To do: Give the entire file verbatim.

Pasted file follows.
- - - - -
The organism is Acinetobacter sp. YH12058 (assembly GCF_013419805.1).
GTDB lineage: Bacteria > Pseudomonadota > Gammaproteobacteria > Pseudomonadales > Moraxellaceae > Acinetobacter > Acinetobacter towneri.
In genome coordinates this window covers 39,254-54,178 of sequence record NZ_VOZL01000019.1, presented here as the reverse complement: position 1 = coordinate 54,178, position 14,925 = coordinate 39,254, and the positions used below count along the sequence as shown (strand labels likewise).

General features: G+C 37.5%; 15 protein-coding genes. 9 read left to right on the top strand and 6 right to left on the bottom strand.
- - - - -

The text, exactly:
The organism is Acinetobacter sp. YH12058 (assembly GCF_013419805.1).
GTDB lineage: Bacteria > Pseudomonadota > Gammaproteobacteria > Pseudomonadales > Moraxellaceae > Acinetobacter > Acinetobacter towneri.
In genome coordinates this window covers 39,254-54,178 of sequence record NZ_VOZL01000019.1, presented here as the reverse complement: position 1 = coordinate 54,178, position 14,925 = coordinate 39,254, and the positions used below count along the sequence as shown (strand labels likewise).

General features: G+C 37.5%; 15 protein-coding genes. 9 read left to right on the top strand and 6 right to left on the bottom strand.